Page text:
On a global basis, deep-ocean oxygen is controlled not by the rate of deep-ocean ventilation but rather by the global efficiency of the biological pump, along with the efficiency of gas exchange in polar regions (17, 18). Thus, the reconstructed cycles in deep SNP CaCO3 preservation state and oxygen concentration are not easily caused by ventilation changes in the North Atlantic or Southern Ocean, unless those caused major changes in the global biological pump. However, there is no evidence for large-scale biological pump changes, for example, in temperature or ice-volume cycles that would have resulted from the expected cyclic CO2 change. In contrast, ventilation at close proximity to a deep-ocean site would be expected to cause a substantial rise in CaCO3 saturation state and oxygen concentration at that site, regardless of whether it alters the global efficiency of the biological pump for CO2 or the solubility of CO2 in the global ocean. Thus, the sharp, marked changes at Site 882 are best explained by intervals of convection and deep-water formation in the western SNP.

In terms of the vertical exchanges in the western SNP, the high accumulation of opal indicates that dissolved silicate from the subsurface was being imported rapidly by vertical exchange into the surface waters, fueling diatom growth. In this context, the peaks in CaCO3 preservation require that this exchange sporadically reached the seafloor at Site 882. This surface-to-deep exchange would have lowered the regenerated dissolved inorganic carbon (DIC) concentration of the bottom water at Site 882 by venting excess CO2 to the atmosphere, raising the [CO32−] and calcite saturation state of the bottom water and thus reducing dissolution of the biogenic calcite raining to the sediments. In summary, the high opal flux indicates that (nutrient-rich) subsurface water was supplied to the surface, whereas the CaCO3 preservation indicates that ventilation by surface waters reached to the deep seafloor in this region.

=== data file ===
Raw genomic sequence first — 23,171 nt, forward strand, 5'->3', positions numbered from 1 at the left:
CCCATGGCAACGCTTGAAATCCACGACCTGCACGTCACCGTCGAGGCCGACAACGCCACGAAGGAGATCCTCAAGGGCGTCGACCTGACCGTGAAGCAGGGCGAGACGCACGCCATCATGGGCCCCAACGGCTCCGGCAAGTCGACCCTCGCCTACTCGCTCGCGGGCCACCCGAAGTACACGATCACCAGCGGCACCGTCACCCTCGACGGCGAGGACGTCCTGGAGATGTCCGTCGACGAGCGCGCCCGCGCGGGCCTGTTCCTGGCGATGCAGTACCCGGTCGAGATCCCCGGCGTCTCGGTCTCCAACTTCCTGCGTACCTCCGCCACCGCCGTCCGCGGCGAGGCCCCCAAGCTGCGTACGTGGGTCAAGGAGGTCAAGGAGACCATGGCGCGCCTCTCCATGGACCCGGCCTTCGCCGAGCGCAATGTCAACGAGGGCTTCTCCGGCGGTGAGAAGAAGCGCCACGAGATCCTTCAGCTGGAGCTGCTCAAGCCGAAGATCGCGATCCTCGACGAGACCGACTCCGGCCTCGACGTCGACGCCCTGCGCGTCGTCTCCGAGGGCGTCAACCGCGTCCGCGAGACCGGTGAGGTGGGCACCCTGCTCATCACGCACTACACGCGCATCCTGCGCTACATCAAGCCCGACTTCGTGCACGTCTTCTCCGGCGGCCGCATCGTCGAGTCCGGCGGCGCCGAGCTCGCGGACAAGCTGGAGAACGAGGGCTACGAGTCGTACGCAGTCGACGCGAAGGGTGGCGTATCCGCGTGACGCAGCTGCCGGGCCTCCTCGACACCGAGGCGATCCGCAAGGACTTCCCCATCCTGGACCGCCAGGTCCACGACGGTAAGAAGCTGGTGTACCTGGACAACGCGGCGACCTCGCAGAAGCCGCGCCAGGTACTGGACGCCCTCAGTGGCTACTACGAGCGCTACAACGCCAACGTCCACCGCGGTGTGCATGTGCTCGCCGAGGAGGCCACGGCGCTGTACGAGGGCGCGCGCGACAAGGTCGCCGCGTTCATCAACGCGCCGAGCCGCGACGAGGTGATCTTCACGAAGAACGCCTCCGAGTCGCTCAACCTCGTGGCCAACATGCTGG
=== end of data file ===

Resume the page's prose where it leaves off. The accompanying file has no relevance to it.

Pliocene elevation in CaCO3 accumulation has also been observed along the California margin (19) and in the equatorial Pacific and Indian oceans (20). This increase coincides with evidence for higher organic matter fluxes to the seabed and thus higher export productivity both in low-latitude upwelling regions and at the southern margin of the central SNP (21). Model results suggest that the elevation in Pliocene productivity in the Pacific can be explained by the lack of an SNP halocline together with an active Pacific meridional overturning circulation (PMOC) (22), as discussed below. This change has been explained by an increase in vertical exchange with the onset of PMOC (22), an effect that would have been reinforced by higher nutrient concentrations in the SNP regions of intermediate water formation, increasing the nutrient supply to the low-latitude surface (23). Similarly, the apparent rise in productivity in the central SNP [for example, Sites 885 and 886; (21)] can be explained by convection-driven nutrient input to the surface in the western SNP, where deepest winter mixing occurs both today and in model simulations of a strong PMOC [see Fig. 3, D and E, and the study by Menviel et al. (22)], and lateral transport of the higher surface nutrients to the rest of the SNP by the subpolar gyre. However, the evidence for a productivity rise in the Indian Ocean is not easily explained by SNP changes and instead implies that the Southern Ocean overturning may have also been elevated in the Early Pliocene, as suggested previously (10). Further insight into the remote effects of polar overturning may arise with orbitally resolved records. Whereas halocline loss and concomitant PMOC development can explain the productivity rises in lower-latitude regions and the southern margin of the SNP, vertical nutrient supply does not limit productivity in the western SNP today, and we reiterate that TOC and pigment concentrations were lower in the Pliocene CaCO3 peaks of Site 882, whereas opal fluxes were effectively unchanged. Thus, the Site 882 CaCO3 peaks are best explained by increases in ocean ventilation—not surface productivity—resulting from SNP convection.